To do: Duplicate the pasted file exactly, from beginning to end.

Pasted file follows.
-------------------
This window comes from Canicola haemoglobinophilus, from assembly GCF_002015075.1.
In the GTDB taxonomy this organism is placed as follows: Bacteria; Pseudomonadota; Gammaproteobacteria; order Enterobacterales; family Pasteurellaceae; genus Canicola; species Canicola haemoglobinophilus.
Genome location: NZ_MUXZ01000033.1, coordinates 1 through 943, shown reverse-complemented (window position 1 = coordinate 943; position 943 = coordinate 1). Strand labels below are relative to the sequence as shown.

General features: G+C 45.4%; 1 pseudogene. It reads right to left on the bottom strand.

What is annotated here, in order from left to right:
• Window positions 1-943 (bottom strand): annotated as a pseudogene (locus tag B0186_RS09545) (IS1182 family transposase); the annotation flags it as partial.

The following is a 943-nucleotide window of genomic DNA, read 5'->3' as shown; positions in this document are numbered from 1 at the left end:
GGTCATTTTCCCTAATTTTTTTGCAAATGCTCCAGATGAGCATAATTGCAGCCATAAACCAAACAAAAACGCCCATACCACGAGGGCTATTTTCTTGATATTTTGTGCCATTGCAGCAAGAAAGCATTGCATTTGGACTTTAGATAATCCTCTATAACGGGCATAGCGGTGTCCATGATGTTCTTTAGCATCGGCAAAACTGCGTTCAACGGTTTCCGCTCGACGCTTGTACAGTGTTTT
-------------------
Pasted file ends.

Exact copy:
This window comes from Canicola haemoglobinophilus, from assembly GCF_002015075.1.
In the GTDB taxonomy this organism is placed as follows: Bacteria; Pseudomonadota; Gammaproteobacteria; order Enterobacterales; family Pasteurellaceae; genus Canicola; species Canicola haemoglobinophilus.
Genome location: NZ_MUXZ01000033.1, coordinates 1 through 943, shown reverse-complemented (window position 1 = coordinate 943; position 943 = coordinate 1). Strand labels below are relative to the sequence as shown.

General features: G+C 45.4%; 1 pseudogene. It reads right to left on the bottom strand.

What is annotated here, in order from left to right:
• Window positions 1-943 (bottom strand): annotated as a pseudogene (locus tag B0186_RS09545) (IS1182 family transposase); the annotation flags it as partial.

The following is a 943-nucleotide window of genomic DNA, read 5'->3' as shown; positions in this document are numbered from 1 at the left end:
GGTCATTTTCCCTAATTTTTTTGCAAATGCTCCAGATGAGCATAATTGCAGCCATAAACCAAACAAAAACGCCCATACCACGAGGGCTATTTTCTTGATATTTTGTGCCATTGCAGCAAGAAAGCATTGCATTTGGACTTTAGATAATCCTCTATAACGGGCATAGCGGTGTCCATGATGTTCTTTAGCATCGGCAAAACTGCGTTCAACGGTTTCCGCTCGACGCTTGTACAGTGTTTT